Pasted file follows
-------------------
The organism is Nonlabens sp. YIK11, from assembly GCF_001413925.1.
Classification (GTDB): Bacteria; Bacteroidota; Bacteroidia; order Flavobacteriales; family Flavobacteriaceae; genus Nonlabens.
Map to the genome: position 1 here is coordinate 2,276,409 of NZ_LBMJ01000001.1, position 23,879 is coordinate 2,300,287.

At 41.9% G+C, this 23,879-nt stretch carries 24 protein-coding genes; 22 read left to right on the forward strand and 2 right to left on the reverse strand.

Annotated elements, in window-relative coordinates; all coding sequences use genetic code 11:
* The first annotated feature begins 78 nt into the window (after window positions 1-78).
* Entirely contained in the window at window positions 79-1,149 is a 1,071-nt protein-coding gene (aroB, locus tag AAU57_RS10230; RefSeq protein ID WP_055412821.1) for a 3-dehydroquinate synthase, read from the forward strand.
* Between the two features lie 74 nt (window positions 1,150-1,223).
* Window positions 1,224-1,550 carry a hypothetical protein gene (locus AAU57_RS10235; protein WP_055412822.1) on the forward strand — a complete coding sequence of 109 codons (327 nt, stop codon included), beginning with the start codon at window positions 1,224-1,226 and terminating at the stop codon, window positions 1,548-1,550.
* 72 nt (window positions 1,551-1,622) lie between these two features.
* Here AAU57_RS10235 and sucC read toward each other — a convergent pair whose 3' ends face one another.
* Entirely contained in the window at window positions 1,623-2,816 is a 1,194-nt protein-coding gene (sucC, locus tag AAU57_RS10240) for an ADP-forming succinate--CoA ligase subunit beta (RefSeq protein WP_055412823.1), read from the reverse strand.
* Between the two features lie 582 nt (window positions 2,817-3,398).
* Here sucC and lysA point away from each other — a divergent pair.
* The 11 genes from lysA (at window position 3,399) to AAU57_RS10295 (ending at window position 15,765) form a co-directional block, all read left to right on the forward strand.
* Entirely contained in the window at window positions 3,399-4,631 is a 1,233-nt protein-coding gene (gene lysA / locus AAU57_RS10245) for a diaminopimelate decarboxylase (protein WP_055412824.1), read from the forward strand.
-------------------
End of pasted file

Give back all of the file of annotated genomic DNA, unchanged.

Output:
The organism is Nonlabens sp. YIK11, from assembly GCF_001413925.1.
Classification (GTDB): Bacteria; Bacteroidota; Bacteroidia; order Flavobacteriales; family Flavobacteriaceae; genus Nonlabens.
Map to the genome: position 1 here is coordinate 2,276,409 of NZ_LBMJ01000001.1, position 23,879 is coordinate 2,300,287.

At 41.9% G+C, this 23,879-nt stretch carries 24 protein-coding genes; 22 read left to right on the forward strand and 2 right to left on the reverse strand.

Annotated elements, in window-relative coordinates; all coding sequences use genetic code 11:
* The first annotated feature begins 78 nt into the window (after window positions 1-78).
* Entirely contained in the window at window positions 79-1,149 is a 1,071-nt protein-coding gene (aroB, locus tag AAU57_RS10230; RefSeq protein ID WP_055412821.1) for a 3-dehydroquinate synthase, read from the forward strand.
* Between the two features lie 74 nt (window positions 1,150-1,223).
* Window positions 1,224-1,550 carry a hypothetical protein gene (locus AAU57_RS10235; protein WP_055412822.1) on the forward strand — a complete coding sequence of 109 codons (327 nt, stop codon included), beginning with the start codon at window positions 1,224-1,226 and terminating at the stop codon, window positions 1,548-1,550.
* 72 nt (window positions 1,551-1,622) lie between these two features.
* Here AAU57_RS10235 and sucC read toward each other — a convergent pair whose 3' ends face one another.
* Entirely contained in the window at window positions 1,623-2,816 is a 1,194-nt protein-coding gene (sucC, locus tag AAU57_RS10240) for an ADP-forming succinate--CoA ligase subunit beta (RefSeq protein WP_055412823.1), read from the reverse strand.
* Between the two features lie 582 nt (window positions 2,817-3,398).
* Here sucC and lysA point away from each other — a divergent pair.
* The 11 genes from lysA (at window position 3,399) to AAU57_RS10295 (ending at window position 15,765) form a co-directional block, all read left to right on the forward strand.
* Entirely contained in the window at window positions 3,399-4,631 is a 1,233-nt protein-coding gene (gene lysA / locus AAU57_RS10245) for a diaminopimelate decarboxylase (protein WP_055412824.1), read from the forward strand.